403rd Wing senior recruiter adapts, overcomes in first year

  • Published
  • By Senior Airman Kristen Pittman
  • 403rd Wing Public Affairs

An overwhelming majority of Airmen, from the airman basic that just graduated basic military training to serve to the Chief Master Sgt. of the Air Force, had to go through a recruiter to get where they are and where they’re going.

Saying recruiters are an integral part of maintaining the strength of the Air Force is an understatement, and it’s the same for the job the 403rd Wing recruiting team does here.

Senior Master Sgt. Mark Shearin, senior recruiter and assistant flight chief for the 403rd Wing Recruiting flight, leads a team of six recruiters to fill the wing’s needs in every area, officer and enlisted. With a wealth of experience as both a recruiter and a service member in general, Shearin is plenty qualified to lead that effort.

In 1989, Shearin knew he wanted to be in the military, so he chose to enlist into the Army because he wanted to be “hardcore” and because his uncles had served in the Army before him. Wish granted, as he was assigned to become a 13 Bravo Field Artilleryman, also known as a “cannoneer.”

According to goarmy.com, this job entails operating Howitzers, some of the most technologically advanced weapons systems ever created, to support infantry and tank units. Soldiers in this position are responsible for handling ammunition, operating weapons systems, and calculating targets.

After six years in the Army active duty and two in the Army Reserve, Shearin wanted to cross-train into a different job, but the Army couldn’t accommodate him, so he did not reenlist. He did not stay out of service too long, though.

In September 2001, Shearin and his friend were on a cruise, doing what people on cruises do, having a lot of fun. He remembers waking up a little late that Tuesday, the 11th, and hearing someone talking about the 9/11 attacks on the intercom, so he and his friend found a TV and watched the news: multiple terrorist attacks back home in the States. Upon arrival at the port in Miami, he recalled waiting for hours on end before they were finally allowed to disembark because of the country being on such high alert. The itch to be that “hardcore” guy in uniform started to come back.

By 2004, Shearin was back in uniform, this time as a crew chief in the Air Force Reserve at Joint Base Charleston, South Carolina, where, it was so busy, he stayed on orders for three consecutive years, including a deployment to Al Udeid Air Base, Qatar.

“When I first was looking to join in ‘89, my buddy tried to get me to go the Air Force route, but I chose Army,” said Shearin. “But had I known about the Air Force Reserve back then, I would have went that route in the first place.”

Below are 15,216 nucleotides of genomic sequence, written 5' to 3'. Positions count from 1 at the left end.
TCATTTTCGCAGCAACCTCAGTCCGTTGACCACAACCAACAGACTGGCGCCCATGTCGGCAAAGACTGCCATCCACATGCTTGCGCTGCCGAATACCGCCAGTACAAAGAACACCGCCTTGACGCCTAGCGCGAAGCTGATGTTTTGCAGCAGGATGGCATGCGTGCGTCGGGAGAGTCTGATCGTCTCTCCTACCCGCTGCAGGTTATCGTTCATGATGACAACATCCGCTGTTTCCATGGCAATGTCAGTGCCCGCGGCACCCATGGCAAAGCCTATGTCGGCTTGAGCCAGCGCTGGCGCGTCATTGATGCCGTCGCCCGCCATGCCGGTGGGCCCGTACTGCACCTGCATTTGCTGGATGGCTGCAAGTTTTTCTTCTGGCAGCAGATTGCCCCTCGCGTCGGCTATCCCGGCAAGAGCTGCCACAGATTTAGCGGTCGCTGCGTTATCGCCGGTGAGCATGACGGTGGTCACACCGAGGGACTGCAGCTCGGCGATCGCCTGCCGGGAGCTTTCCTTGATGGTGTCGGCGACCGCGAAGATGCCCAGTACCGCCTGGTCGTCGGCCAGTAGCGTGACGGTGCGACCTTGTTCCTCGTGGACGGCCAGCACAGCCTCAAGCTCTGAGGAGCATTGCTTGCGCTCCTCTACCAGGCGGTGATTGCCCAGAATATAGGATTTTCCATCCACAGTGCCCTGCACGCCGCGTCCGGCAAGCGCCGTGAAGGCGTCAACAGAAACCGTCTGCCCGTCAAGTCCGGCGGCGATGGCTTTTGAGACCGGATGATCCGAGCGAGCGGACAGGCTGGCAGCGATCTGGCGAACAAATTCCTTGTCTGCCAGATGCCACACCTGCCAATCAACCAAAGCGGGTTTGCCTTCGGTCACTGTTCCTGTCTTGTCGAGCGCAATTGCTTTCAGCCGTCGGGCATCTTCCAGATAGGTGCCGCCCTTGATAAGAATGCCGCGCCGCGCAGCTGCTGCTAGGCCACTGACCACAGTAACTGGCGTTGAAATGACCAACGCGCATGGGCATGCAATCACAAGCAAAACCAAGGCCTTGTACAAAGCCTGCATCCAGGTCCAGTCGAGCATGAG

After living the crew chief life, Shearin became a line recruiter doing that for two years at Charleston and another two in Alexandria, Louisiana. He then worked as an officer recruiter in Virginia for two years before landing at Shaw AFB as an in-service recruiter for four and a half years.

“An in-service recruiter is just someone who recruits active duty people who might want to stay in, but want to switch to the guard or the reserve,” said Shearin

All of that experience led to Shearin’s arrival here in February 2020, but none of it could fully prepare him for what the past year has brought.

In a career-field where there has traditionally been a heavy reliance on going out to schools and events and job fairs to communicate and connect with people face-to-face, the COVID-19 pandemic has required Shearin and his team to adapt and overcome.

“We’ve got a lot of good stuff that we’ve started doing because of COVID,” he said. “We’re able to do virtual appointments and virtual enlistments. Not being able to physically go to the area schools has been a challenge, but our line recruiters do receive ASVAB rosters and the schools send out lists of high school seniors and juniors, so they can send emails and get in contact that way.”

In addition to all of the technological convenience, Air Force recruiting as a whole is restructuring itself into a total force recruiting network in order to better recruit those interested. One way this is being implemented is by connecting reserve recruiters to people who were interested in joining, but did not follow through on the Active Duty side, said Shearin.

As a recruiter, he said half the struggle is people not knowing about the Reserve option as opposed to the full-time commitment active duty requires, and that is why his role as a Reserve recruiter is so important.

As for current needs in the 403rd Wing, Shearin said maintenance has a lot of holes that need filling. From crew chiefs to radio frequency transmissions, there are a lot of jobs available.

“We need maintainers,” he said, “There are plenty of full-time positions, but to get those, you have to be fully qualified. Joining as a traditional reservist can get you there, though.”

For more information how to join the 403rd Wing click here or call 1-800-257-1212.